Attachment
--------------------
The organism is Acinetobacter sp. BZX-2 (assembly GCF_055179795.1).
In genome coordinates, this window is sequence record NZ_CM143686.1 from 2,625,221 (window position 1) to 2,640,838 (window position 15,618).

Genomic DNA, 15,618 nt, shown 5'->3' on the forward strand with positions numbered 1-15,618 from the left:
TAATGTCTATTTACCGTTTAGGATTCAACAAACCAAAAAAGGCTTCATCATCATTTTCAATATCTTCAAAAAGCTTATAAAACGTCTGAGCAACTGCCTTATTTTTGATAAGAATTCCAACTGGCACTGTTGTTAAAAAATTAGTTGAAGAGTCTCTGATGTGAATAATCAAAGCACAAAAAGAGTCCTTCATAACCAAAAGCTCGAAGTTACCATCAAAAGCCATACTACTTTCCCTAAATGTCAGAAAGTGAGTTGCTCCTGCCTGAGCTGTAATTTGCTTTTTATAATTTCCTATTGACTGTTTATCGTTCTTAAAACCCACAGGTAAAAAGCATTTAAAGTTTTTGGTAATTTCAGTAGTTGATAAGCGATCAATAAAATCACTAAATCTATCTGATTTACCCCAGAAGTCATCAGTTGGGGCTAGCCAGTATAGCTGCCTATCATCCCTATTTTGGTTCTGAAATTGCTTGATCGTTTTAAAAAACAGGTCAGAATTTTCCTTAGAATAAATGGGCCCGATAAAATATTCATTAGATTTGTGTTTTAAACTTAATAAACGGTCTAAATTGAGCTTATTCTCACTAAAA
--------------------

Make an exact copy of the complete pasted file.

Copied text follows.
The organism is Acinetobacter sp. BZX-2 (assembly GCF_055179795.1).
In genome coordinates, this window is sequence record NZ_CM143686.1 from 2,625,221 (window position 1) to 2,640,838 (window position 15,618).

Genomic DNA, 15,618 nt, shown 5'->3' on the forward strand with positions numbered 1-15,618 from the left:
TAATGTCTATTTACCGTTTAGGATTCAACAAACCAAAAAAGGCTTCATCATCATTTTCAATATCTTCAAAAAGCTTATAAAACGTCTGAGCAACTGCCTTATTTTTGATAAGAATTCCAACTGGCACTGTTGTTAAAAAATTAGTTGAAGAGTCTCTGATGTGAATAATCAAAGCACAAAAAGAGTCCTTCATAACCAAAAGCTCGAAGTTACCATCAAAAGCCATACTACTTTCCCTAAATGTCAGAAAGTGAGTTGCTCCTGCCTGAGCTGTAATTTGCTTTTTATAATTTCCTATTGACTGTTTATCGTTCTTAAAACCCACAGGTAAAAAGCATTTAAAGTTTTTGGTAATTTCAGTAGTTGATAAGCGATCAATAAAATCACTAAATCTATCTGATTTACCCCAGAAGTCATCAGTTGGGGCTAGCCAGTATAGCTGCCTATCATCCCTATTTTGGTTCTGAAATTGCTTGATCGTTTTAAAAAACAGGTCAGAATTTTCCTTAGAATAAATGGGCCCGATAAAATATTCATTAGATTTGTGTTTTAAACTTAATAAACGGTCTAAATTGAGCTTATTCTCACTAAAA